Talking Sanditon with ... Janet Todd
Here's my interview with Janet Todd. She really knows her Austen and researched a lot about Sanditon. Read her super interesting answers.
Hello and welcome to My Jane Austen Book Club! I’d say, let’s start out chat about Sanditon. It was Austen’s last work. She only left a few chapters introducing the characters and the place, but unfortunately, she had to leave it unfinished due to her poor health and subsequent death. What’s new or different in comparison with her previous novels?
It’s both similar and quite distinct. As elsewhere in Jane Austen’s fiction, a young nubile heroine flirts with possible partners and faces new exciting situations. She is morally aware but little prepared for new experiences; we see the strange world partly through her youthful eyes.
Some of the dangers women face in other Austen novels are touched on in Sanditon--seduction, rape, abduction, hated marriage—but, in the setting of a seaside resort, these seem more light-heartedly treated than in, say Pride and Prejudice or Mansfield Park. Sanditon does not follow Emma and Persuasion, its immediate predecessors, into more and more subtle psychological probings. Instead, it seems a throwback to the jolly stories Jane wrote as a teenager before she began revising the greal realist novels. However, throughout her life she kept her love of rambunctious humour, letting it surface in letters, comic poems and spoofs of other people’s novels. Perhaps with more drafts Sanditon would have moved closer to the realist works while retaining some of its eccentric humour—but considering that some revisions made details more rather than less grotesque, this doesn’t seem the direction of travel!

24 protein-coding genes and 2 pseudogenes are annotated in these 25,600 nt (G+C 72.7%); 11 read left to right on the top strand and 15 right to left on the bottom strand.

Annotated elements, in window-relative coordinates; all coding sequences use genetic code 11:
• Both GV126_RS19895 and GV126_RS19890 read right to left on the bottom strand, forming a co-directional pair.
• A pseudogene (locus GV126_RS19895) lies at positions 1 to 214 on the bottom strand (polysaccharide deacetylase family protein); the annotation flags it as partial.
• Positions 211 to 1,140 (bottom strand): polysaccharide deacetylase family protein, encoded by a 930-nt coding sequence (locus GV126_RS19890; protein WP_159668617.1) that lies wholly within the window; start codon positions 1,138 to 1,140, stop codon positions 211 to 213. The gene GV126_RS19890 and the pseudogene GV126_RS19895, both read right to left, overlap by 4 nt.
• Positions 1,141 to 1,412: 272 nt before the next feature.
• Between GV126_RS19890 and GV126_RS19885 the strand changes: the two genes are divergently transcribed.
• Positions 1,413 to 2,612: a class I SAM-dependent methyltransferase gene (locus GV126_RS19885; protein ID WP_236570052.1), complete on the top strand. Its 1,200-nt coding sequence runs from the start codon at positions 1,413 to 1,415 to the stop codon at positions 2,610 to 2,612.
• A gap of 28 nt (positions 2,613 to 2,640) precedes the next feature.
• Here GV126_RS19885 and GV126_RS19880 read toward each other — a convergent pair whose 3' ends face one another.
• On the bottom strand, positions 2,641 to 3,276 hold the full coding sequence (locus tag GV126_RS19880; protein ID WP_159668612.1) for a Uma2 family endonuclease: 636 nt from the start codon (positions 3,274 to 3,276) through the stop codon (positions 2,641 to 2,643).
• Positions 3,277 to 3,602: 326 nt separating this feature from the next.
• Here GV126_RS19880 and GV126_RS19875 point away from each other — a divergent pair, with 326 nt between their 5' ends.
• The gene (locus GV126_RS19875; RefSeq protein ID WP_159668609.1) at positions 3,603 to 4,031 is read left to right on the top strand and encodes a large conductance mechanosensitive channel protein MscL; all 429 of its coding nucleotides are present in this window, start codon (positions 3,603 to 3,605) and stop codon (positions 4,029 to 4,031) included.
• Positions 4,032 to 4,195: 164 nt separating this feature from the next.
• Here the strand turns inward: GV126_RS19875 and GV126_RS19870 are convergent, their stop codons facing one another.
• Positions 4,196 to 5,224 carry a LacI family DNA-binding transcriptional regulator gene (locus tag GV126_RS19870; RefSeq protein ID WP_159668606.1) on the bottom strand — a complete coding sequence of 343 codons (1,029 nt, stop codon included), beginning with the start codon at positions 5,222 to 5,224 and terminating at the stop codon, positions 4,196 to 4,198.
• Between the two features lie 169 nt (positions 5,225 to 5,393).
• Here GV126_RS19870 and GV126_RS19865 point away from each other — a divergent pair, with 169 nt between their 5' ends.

The protagonist, Charlotte Heywood, is naive and good – hearted, she comes from a very large family and has never left Willingden before her adventure in Sanditon. What kind of heroine is she? Which Austen heroine is she more similar to?